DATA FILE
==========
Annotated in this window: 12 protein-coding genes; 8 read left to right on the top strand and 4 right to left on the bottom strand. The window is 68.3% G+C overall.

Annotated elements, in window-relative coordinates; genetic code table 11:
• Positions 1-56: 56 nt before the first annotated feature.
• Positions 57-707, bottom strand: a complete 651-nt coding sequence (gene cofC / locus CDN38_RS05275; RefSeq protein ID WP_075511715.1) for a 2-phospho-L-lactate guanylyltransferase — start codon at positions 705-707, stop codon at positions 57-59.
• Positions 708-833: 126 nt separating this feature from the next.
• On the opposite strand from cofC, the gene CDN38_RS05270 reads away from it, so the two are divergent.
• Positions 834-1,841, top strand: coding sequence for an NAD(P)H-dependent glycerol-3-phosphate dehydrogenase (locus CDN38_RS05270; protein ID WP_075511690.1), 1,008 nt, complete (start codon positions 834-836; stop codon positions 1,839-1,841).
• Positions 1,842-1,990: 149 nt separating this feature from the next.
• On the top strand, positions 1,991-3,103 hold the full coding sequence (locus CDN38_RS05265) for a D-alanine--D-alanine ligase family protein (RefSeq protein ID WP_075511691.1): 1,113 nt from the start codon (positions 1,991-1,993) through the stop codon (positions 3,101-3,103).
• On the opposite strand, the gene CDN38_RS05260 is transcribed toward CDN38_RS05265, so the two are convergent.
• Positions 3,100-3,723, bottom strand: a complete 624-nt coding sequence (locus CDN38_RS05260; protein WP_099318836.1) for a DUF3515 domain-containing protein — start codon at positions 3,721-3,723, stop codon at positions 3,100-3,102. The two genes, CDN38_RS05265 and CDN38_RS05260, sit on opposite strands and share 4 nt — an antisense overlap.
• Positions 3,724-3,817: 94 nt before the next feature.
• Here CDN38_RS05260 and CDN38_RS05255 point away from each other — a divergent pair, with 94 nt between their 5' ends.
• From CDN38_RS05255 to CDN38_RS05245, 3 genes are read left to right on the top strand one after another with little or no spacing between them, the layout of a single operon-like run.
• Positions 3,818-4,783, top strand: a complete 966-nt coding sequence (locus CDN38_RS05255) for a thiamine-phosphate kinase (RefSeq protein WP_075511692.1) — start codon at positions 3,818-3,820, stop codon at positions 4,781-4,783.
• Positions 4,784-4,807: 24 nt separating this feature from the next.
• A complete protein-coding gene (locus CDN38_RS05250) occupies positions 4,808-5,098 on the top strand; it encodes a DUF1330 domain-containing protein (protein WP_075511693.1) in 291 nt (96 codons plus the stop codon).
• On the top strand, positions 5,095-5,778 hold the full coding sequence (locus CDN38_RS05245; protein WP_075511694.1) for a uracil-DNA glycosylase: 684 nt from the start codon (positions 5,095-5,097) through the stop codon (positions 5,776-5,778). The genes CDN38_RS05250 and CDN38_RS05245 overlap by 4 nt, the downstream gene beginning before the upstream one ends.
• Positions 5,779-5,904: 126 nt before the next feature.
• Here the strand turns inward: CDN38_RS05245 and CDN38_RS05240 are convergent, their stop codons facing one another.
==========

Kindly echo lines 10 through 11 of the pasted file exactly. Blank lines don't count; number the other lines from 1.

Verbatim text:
• On the opposite strand, the gene CDN38_RS05260 is transcribed toward CDN38_RS05265, so the two are convergent.
• Positions 3,100-3,723, bottom strand: a complete 624-nt coding sequence (locus CDN38_RS05260; protein WP_099318836.1) for a DUF3515 domain-containing protein — start codon at positions 3,721-3,723, stop codon at positions 3,100-3,102. The two genes, CDN38_RS05265 and CDN38_RS05260, sit on opposite strands and share 4 nt — an antisense overlap.